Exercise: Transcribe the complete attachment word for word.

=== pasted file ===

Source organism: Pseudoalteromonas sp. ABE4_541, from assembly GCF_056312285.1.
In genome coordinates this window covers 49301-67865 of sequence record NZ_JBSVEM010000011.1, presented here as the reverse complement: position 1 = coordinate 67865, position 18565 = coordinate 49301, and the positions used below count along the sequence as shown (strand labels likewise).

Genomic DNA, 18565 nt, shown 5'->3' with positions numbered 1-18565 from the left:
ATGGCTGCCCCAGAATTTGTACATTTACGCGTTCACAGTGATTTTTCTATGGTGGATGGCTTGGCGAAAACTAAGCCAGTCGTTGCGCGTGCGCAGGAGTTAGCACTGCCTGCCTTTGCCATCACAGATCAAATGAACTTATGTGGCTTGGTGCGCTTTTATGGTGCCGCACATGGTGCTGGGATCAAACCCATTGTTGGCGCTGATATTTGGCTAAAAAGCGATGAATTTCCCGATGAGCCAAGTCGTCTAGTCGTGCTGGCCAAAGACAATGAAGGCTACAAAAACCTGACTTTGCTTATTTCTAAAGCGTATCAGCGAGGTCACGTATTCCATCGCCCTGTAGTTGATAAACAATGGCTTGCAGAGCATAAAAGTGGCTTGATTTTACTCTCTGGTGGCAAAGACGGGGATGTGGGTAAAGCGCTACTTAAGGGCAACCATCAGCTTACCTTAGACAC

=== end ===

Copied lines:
Source organism: Pseudoalteromonas sp. ABE4_541, from assembly GCF_056312285.1.
In genome coordinates this window covers 49301-67865 of sequence record NZ_JBSVEM010000011.1, presented here as the reverse complement: position 1 = coordinate 67865, position 18565 = coordinate 49301, and the positions used below count along the sequence as shown (strand labels likewise).

Genomic DNA, 18565 nt, shown 5'->3' with positions numbered 1-18565 from the left:
ATGGCTGCCCCAGAATTTGTACATTTACGCGTTCACAGTGATTTTTCTATGGTGGATGGCTTGGCGAAAACTAAGCCAGTCGTTGCGCGTGCGCAGGAGTTAGCACTGCCTGCCTTTGCCATCACAGATCAAATGAACTTATGTGGCTTGGTGCGCTTTTATGGTGCCGCACATGGTGCTGGGATCAAACCCATTGTTGGCGCTGATATTTGGCTAAAAAGCGATGAATTTCCCGATGAGCCAAGTCGTCTAGTCGTGCTGGCCAAAGACAATGAAGGCTACAAAAACCTGACTTTGCTTATTTCTAAAGCGTATCAGCGAGGTCACGTATTCCATCGCCCTGTAGTTGATAAACAATGGCTTGCAGAGCATAAAAGTGGCTTGATTTTACTCTCTGGTGGCAAAGACGGGGATGTGGGTAAAGCGCTACTTAAGGGCAACCATCAGCTTACCTTAGACAC